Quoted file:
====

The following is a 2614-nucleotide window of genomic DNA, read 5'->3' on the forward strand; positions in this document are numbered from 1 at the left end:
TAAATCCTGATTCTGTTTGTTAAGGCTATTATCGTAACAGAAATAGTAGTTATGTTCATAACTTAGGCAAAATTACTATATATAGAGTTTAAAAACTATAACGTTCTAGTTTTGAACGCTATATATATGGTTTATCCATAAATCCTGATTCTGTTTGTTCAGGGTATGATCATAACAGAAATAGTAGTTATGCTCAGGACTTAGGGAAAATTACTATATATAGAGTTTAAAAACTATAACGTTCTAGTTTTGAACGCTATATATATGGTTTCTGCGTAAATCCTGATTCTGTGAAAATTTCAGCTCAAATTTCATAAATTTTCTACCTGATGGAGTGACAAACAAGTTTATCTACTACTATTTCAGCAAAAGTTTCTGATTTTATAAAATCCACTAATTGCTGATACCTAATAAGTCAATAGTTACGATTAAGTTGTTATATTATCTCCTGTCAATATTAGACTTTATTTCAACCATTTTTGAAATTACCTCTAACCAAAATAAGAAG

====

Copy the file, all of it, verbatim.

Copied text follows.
The following is a 2614-nucleotide window of genomic DNA, read 5'->3' on the forward strand; positions in this document are numbered from 1 at the left end:
TAAATCCTGATTCTGTTTGTTAAGGCTATTATCGTAACAGAAATAGTAGTTATGTTCATAACTTAGGCAAAATTACTATATATAGAGTTTAAAAACTATAACGTTCTAGTTTTGAACGCTATATATATGGTTTATCCATAAATCCTGATTCTGTTTGTTCAGGGTATGATCATAACAGAAATAGTAGTTATGCTCAGGACTTAGGGAAAATTACTATATATAGAGTTTAAAAACTATAACGTTCTAGTTTTGAACGCTATATATATGGTTTCTGCGTAAATCCTGATTCTGTGAAAATTTCAGCTCAAATTTCATAAATTTTCTACCTGATGGAGTGACAAACAAGTTTATCTACTACTATTTCAGCAAAAGTTTCTGATTTTATAAAATCCACTAATTGCTGATACCTAATAAGTCAATAGTTACGATTAAGTTGTTATATTATCTCCTGTCAATATTAGACTTTATTTCAACCATTTTTGAAATTACCTCTAACCAAAATAAGAAG